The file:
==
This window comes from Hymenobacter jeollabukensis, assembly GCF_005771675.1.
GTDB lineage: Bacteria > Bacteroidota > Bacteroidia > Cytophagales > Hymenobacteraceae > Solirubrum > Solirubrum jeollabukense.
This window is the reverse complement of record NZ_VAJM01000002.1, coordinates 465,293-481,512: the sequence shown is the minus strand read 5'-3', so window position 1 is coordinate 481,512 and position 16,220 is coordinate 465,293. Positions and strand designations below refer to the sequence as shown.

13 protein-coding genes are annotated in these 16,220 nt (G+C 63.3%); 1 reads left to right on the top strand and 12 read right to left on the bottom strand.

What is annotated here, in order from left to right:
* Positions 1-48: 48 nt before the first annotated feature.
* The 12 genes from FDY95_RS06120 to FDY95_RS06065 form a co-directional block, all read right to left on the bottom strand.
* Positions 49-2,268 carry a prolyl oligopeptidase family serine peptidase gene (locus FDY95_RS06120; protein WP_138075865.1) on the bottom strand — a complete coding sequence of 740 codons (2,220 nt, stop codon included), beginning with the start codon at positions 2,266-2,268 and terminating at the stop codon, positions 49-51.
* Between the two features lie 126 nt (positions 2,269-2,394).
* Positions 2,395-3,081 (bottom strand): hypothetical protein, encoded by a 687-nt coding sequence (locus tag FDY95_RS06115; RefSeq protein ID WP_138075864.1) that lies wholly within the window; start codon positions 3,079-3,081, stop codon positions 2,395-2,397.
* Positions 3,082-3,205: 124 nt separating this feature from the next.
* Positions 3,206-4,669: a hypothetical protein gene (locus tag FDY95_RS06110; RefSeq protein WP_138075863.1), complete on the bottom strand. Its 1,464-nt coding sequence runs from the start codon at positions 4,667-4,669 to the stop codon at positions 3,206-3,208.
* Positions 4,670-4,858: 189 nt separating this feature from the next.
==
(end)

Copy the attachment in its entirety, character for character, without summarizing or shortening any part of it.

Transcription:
This window comes from Hymenobacter jeollabukensis, assembly GCF_005771675.1.
GTDB lineage: Bacteria > Bacteroidota > Bacteroidia > Cytophagales > Hymenobacteraceae > Solirubrum > Solirubrum jeollabukense.
This window is the reverse complement of record NZ_VAJM01000002.1, coordinates 465,293-481,512: the sequence shown is the minus strand read 5'-3', so window position 1 is coordinate 481,512 and position 16,220 is coordinate 465,293. Positions and strand designations below refer to the sequence as shown.

13 protein-coding genes are annotated in these 16,220 nt (G+C 63.3%); 1 reads left to right on the top strand and 12 read right to left on the bottom strand.

What is annotated here, in order from left to right:
* Positions 1-48: 48 nt before the first annotated feature.
* The 12 genes from FDY95_RS06120 to FDY95_RS06065 form a co-directional block, all read right to left on the bottom strand.
* Positions 49-2,268 carry a prolyl oligopeptidase family serine peptidase gene (locus FDY95_RS06120; protein WP_138075865.1) on the bottom strand — a complete coding sequence of 740 codons (2,220 nt, stop codon included), beginning with the start codon at positions 2,266-2,268 and terminating at the stop codon, positions 49-51.
* Between the two features lie 126 nt (positions 2,269-2,394).
* Positions 2,395-3,081 (bottom strand): hypothetical protein, encoded by a 687-nt coding sequence (locus tag FDY95_RS06115; RefSeq protein ID WP_138075864.1) that lies wholly within the window; start codon positions 3,079-3,081, stop codon positions 2,395-2,397.
* Positions 3,082-3,205: 124 nt separating this feature from the next.
* Positions 3,206-4,669: a hypothetical protein gene (locus tag FDY95_RS06110; RefSeq protein WP_138075863.1), complete on the bottom strand. Its 1,464-nt coding sequence runs from the start codon at positions 4,667-4,669 to the stop codon at positions 3,206-3,208.
* Positions 4,670-4,858: 189 nt separating this feature from the next.